Management Matters Management MattersManagement Matters
Practical advice for federal leaders on managing people, processes and projects.

Holiday Hazards

ARCHIVES
Federal managers and employees seem to have more than usual to worry about this holiday season, from a new snow policy to the possibility of extended pay freezes. But even during less anxiety-ridden times, navigating the gifts and parties that come with the holidays can be tricky for federal managers. The Defense Department's Standards of Conduct Office releases an annual Holiday Guidance memo for Pentagon personnel, but it's a very good starting point for all government managers and employees as well. A few highlights:
  • Supervisors generally cannot accept gifts from subordinates or co-workers who receive less pay than they do. During the holidays, however, supervisors can accept noncash gifts of $10 or less from a subordinate. They also are permitted to accept food and refreshments shared in the office and can contribute to an office party.
  • Office parties are unofficial events -- managers cannot use appropriated funds to pay for them. Nor can they use appropriated funds to purchase and send greeting cards. They also are barred from soliciting outside sources for contributions -- including funds, food or other items -- for an office party.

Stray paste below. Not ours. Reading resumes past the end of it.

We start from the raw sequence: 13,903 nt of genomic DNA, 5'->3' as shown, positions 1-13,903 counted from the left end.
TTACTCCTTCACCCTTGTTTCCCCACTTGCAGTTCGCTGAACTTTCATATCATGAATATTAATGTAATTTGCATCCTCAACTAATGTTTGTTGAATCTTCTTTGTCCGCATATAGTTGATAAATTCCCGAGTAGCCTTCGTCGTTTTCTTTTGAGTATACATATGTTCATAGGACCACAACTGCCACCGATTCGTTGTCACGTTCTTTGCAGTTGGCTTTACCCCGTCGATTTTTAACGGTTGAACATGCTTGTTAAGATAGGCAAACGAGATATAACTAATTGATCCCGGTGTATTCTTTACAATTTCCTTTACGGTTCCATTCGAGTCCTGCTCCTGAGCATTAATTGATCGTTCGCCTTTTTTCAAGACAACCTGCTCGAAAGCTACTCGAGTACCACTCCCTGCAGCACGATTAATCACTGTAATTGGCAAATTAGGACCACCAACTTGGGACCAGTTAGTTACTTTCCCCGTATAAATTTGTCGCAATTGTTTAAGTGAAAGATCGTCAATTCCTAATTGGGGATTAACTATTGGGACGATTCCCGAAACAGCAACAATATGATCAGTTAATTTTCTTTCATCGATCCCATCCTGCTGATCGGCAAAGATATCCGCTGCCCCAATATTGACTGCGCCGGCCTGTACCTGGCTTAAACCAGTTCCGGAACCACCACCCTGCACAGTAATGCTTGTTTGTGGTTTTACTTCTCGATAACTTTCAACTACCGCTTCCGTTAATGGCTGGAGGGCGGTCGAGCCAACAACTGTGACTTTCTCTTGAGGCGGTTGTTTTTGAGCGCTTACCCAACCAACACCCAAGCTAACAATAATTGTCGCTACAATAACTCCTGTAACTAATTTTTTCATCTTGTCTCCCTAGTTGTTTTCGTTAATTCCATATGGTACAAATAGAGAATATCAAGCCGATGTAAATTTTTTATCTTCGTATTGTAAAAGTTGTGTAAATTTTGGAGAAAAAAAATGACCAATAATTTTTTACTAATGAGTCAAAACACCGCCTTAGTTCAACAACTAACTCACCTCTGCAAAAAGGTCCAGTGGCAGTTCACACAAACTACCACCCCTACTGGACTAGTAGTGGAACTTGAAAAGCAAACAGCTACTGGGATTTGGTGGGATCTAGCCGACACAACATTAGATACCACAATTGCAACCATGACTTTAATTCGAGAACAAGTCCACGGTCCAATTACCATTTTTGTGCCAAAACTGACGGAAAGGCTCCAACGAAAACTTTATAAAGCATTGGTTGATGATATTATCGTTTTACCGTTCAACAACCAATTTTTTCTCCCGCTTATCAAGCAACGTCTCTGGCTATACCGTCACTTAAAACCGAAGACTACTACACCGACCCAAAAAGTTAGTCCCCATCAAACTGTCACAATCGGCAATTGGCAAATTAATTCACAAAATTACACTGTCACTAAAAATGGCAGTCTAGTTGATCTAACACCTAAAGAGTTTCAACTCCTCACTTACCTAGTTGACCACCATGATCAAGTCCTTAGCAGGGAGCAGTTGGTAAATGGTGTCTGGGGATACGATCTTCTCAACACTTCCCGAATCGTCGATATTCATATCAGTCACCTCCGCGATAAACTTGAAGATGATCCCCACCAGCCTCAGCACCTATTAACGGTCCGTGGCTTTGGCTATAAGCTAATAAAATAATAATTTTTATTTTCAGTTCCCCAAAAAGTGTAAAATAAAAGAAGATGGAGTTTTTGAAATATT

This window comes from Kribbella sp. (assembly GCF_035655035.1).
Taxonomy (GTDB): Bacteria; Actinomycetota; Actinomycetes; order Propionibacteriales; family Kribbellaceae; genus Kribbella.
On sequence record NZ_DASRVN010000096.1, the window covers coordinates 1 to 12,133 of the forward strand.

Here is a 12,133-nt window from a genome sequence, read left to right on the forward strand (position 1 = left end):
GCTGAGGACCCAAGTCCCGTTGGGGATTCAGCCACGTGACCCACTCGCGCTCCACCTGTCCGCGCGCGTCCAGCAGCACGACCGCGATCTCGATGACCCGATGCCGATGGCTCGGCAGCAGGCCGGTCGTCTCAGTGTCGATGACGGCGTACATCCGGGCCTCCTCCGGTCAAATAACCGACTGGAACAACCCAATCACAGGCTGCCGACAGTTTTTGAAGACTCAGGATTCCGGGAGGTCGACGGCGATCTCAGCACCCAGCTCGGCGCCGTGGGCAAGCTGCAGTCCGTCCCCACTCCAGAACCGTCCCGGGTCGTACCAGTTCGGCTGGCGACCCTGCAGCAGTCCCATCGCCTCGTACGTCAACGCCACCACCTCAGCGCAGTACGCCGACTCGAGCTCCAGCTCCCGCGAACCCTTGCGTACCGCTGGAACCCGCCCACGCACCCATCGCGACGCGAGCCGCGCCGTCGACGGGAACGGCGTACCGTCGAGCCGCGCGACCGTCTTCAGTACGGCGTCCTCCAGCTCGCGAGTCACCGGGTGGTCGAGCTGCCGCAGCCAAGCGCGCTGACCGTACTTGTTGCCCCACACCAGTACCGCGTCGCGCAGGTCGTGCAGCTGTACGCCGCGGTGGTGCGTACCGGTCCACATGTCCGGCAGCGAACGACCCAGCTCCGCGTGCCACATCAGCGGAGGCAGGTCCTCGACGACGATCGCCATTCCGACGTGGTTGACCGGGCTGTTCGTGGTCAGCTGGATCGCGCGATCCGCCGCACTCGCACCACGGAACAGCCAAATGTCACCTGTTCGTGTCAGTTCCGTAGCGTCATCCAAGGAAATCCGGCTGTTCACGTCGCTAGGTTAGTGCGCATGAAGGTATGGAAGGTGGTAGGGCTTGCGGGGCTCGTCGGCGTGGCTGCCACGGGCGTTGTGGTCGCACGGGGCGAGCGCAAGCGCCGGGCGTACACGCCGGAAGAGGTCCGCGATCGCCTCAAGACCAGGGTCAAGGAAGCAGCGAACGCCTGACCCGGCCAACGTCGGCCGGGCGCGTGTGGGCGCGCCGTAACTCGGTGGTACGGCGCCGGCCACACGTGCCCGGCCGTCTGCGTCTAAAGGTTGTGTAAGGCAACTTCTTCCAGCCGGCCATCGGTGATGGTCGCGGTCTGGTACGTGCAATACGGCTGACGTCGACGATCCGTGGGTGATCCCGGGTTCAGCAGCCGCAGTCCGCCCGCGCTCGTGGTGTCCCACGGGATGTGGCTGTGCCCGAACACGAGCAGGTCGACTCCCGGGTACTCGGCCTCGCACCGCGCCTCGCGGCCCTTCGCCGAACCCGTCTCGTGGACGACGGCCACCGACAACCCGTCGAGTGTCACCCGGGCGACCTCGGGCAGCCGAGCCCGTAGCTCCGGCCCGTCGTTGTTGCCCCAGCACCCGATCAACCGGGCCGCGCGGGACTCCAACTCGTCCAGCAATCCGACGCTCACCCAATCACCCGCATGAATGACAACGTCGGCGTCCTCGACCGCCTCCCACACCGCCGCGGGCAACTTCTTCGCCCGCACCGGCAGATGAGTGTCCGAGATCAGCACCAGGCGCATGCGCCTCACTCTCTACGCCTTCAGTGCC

• If federal managers invite subordinates to a social event at their home, those employees are allowed to give them a hospitality gift "of the type and value customarily given on such an occasion."
  • Be careful when considering door prizes or drawings for office parties. They cannot involve gambling, which requires compliance with state statutes and federal regulations. Defense regulations prohibit gambling in the Pentagon and on federal property or while in a duty status. General Services Administration regulations ban gambling in GSA-owned or controlled buildings.
  • Under most circumstances, Defense employees and officials are barred from accepting gifts -- including attendance at parties, open houses and receptions -- from contractors or other "prohibited sources." There are a number of exceptions, however, including events that are widely attended or open to the public.